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How to Integrate Spring Boot with Prometheus and Grafana using Docker Compose

Anastasios Antoniadis

Learn how to integrate Spring Boot with Prometheus and Grafana for efficient monitoring using Docker Compose. This guide provides a step-by-step setup to visualize application metrics seamlessly.

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Monitoring and metrics ensure performance and reliability in microservices and web applications. Spring Boot, a popular choice for building microservices in Java, offers extensive support for application metrics. Prometheus and Grafana stand out as a powerful duo for monitoring these metrics: Prometheus for metric collection and storage and Grafana for visualization. Using Docker Compose to orchestrate these components simplifies the setup and management process. This article provides a comprehensive guide on integrating Spring Boot with Prometheus and Grafana using Docker Compose, facilitating a seamless monitoring setup for your applications.


Before diving into the Docker Compose setup, ensure you have the following prerequisites covered:

  • Docker and Docker Compose installed on your system.
  • A basic Spring Boot application with Actuator and Prometheus dependencies for metrics generation.

Overview of Components

  • Spring Boot Application: A Java-based application framework for microservices, equipped with Actuator for exposing metrics endpoints.
  • Prometheus: An open-source monitoring system that collects metrics from configured targets at specified intervals, evaluates rule expressions, and displays results.
  • Grafana is an open-source platform for monitoring and observability. It can visualize metrics from various sources, including Prometheus.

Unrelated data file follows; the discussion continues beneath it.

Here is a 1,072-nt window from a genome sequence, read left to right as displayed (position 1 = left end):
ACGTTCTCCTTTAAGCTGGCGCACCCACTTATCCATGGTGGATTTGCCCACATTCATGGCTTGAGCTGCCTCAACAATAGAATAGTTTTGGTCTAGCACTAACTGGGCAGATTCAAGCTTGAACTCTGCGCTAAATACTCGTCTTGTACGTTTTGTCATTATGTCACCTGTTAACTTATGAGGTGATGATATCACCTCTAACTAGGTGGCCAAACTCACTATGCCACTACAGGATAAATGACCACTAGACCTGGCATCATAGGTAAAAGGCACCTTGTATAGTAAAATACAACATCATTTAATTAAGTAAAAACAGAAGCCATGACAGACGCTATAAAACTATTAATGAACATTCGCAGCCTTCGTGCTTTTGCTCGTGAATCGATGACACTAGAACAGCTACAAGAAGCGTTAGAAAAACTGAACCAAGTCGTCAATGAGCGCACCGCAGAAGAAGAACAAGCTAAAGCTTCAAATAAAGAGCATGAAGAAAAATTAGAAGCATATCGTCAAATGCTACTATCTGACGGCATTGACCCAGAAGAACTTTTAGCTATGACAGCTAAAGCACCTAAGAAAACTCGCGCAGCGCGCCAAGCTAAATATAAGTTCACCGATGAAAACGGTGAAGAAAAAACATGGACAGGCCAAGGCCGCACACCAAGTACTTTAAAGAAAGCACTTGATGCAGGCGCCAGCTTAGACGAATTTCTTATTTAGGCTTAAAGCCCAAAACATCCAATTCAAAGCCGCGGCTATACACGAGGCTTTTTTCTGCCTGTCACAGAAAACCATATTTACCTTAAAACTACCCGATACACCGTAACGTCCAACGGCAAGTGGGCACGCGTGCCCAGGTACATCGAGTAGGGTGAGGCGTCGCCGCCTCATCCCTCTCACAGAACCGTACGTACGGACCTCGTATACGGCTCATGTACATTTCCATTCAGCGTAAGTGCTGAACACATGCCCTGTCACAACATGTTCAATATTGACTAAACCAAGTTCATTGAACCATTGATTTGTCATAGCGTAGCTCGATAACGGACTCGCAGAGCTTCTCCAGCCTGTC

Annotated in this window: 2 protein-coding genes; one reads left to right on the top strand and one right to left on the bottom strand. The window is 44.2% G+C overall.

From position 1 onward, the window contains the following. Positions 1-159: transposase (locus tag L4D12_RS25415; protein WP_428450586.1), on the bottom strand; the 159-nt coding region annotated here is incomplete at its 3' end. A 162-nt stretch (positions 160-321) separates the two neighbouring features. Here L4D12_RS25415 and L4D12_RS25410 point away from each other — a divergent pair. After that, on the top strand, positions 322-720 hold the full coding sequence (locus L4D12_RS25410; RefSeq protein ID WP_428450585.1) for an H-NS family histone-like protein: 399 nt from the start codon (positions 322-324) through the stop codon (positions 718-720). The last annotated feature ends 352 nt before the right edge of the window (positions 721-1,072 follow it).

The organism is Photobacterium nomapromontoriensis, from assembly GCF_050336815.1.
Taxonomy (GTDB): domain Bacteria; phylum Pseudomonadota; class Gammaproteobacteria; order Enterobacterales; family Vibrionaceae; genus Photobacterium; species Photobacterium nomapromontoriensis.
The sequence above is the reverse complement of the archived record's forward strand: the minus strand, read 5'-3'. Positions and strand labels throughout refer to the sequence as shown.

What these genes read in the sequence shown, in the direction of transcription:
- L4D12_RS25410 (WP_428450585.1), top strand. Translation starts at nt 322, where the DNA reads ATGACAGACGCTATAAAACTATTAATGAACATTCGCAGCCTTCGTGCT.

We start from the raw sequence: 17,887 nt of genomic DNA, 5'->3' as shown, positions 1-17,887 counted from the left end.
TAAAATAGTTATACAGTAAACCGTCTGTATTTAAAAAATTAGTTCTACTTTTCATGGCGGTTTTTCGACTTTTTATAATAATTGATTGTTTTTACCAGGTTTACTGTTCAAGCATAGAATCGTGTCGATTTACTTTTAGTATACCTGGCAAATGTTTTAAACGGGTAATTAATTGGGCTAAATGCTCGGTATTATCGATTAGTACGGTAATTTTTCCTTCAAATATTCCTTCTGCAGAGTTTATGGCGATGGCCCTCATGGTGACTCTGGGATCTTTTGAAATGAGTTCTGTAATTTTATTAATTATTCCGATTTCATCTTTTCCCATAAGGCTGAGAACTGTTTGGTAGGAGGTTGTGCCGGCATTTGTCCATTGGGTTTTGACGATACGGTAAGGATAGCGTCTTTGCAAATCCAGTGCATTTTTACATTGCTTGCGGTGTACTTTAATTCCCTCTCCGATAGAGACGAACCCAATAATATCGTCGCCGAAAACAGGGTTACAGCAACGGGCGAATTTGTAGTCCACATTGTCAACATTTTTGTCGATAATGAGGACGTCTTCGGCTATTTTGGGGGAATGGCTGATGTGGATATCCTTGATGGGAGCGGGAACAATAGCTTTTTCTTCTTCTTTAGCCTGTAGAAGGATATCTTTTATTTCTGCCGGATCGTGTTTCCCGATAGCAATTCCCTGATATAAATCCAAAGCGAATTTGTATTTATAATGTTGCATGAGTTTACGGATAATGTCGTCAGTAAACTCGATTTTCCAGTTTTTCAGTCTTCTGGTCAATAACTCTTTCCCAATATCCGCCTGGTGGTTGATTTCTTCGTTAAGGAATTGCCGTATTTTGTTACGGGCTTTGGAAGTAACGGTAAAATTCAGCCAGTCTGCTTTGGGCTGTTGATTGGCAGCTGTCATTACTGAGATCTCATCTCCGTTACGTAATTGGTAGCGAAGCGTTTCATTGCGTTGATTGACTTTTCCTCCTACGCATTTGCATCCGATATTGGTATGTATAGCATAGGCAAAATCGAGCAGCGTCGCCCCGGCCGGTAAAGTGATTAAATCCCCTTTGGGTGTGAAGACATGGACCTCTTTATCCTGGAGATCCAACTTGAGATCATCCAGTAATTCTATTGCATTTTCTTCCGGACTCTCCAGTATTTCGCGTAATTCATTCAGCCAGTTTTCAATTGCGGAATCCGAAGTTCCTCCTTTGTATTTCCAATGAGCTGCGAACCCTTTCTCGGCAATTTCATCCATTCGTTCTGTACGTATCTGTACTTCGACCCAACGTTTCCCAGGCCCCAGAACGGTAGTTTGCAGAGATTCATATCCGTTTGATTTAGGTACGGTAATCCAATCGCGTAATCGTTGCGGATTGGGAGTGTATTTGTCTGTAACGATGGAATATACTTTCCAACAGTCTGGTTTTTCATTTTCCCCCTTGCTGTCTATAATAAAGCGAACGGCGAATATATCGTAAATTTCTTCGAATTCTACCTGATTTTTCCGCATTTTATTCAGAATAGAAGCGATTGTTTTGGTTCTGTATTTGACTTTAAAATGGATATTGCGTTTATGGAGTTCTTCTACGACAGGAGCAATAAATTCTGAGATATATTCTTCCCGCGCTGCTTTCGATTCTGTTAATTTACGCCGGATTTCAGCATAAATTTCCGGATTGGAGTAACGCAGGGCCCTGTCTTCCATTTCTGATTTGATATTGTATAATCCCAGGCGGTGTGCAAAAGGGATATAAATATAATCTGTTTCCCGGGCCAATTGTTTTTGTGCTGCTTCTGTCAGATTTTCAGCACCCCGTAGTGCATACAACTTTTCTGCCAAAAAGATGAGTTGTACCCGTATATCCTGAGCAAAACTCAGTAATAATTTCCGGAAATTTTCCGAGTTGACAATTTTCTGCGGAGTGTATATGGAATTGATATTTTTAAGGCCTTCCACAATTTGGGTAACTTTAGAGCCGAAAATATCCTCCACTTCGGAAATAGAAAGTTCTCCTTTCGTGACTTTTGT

Docker Compose Setup

Below is an example Docker Compose file that orchestrates a Spring Boot application, Prometheus, and Grafana:

version: '3.7'

    image: your-spring-boot-app-image
      - "8080:8080"
      - app-network

    image: prom/prometheus
      - ./prometheus.yml:/etc/prometheus/prometheus.yml
      - "9090:9090"
      - app
      - app-network

    image: grafana/grafana
      - "3000:3000"
      - prometheus
      - app-network

    driver: bridge

Key Components

  • app: Replace your-spring-boot-app-image with the Docker image of your Spring Boot application. Ensure your application exposes metrics via Spring Actuator at /actuator/prometheus.
  • prometheus: Prometheus is configured to scrape metrics from your Spring Boot application. You’ll need a prometheus.yml configuration file in the same directory as your Docker Compose file.
  • grafana: Grafana is set up to visualize the metrics collected by Prometheus. After starting Grafana, you’ll configure it to use Prometheus as a data source.

Prometheus Configuration (prometheus.yml)

Here’s a basic prometheus.yml configuration to scrape metrics from the Spring Boot application:

  scrape_interval: 15s

  - job_name: 'spring-boot'
      - targets: ['app:8080']

Running the Services

To launch your services, run the following command in the directory containing your docker-compose.yml and prometheus.yml files:

docker compose up -d

Configuring Grafana

After starting the services, access Grafana by visiting http://localhost:3000 in your browser. The default login is admin for both username and password. Follow these steps to configure Grafana to use Prometheus as a data source and create dashboards for visualizing your Spring Boot metrics:

  1. Add Prometheus as a Data Source: Navigate to “Configuration” > “Data Sources” > “Add data source”. Select “Prometheus” as the type and set the URL to http://prometheus:9090. Save your changes.
  2. Create a Dashboard: Go to “Create” > “Dashboard” and add a new panel. Choose the Prometheus data source and enter a query to visualize a metric, for example, jvm_memory_used_bytes. Customize the panel as desired and save the dashboard.


Integrating Spring Boot with Prometheus and Grafana using Docker Compose offers a powerful and efficient way to monitor your applications. This setup simplifies deployment and provides a scalable solution for monitoring microservices architecture. By following the steps outlined in this guide, you can gain valuable insights into your application’s performance and health, enabling you to make informed decisions and maintain optimal operation.

Anastasios Antoniadis
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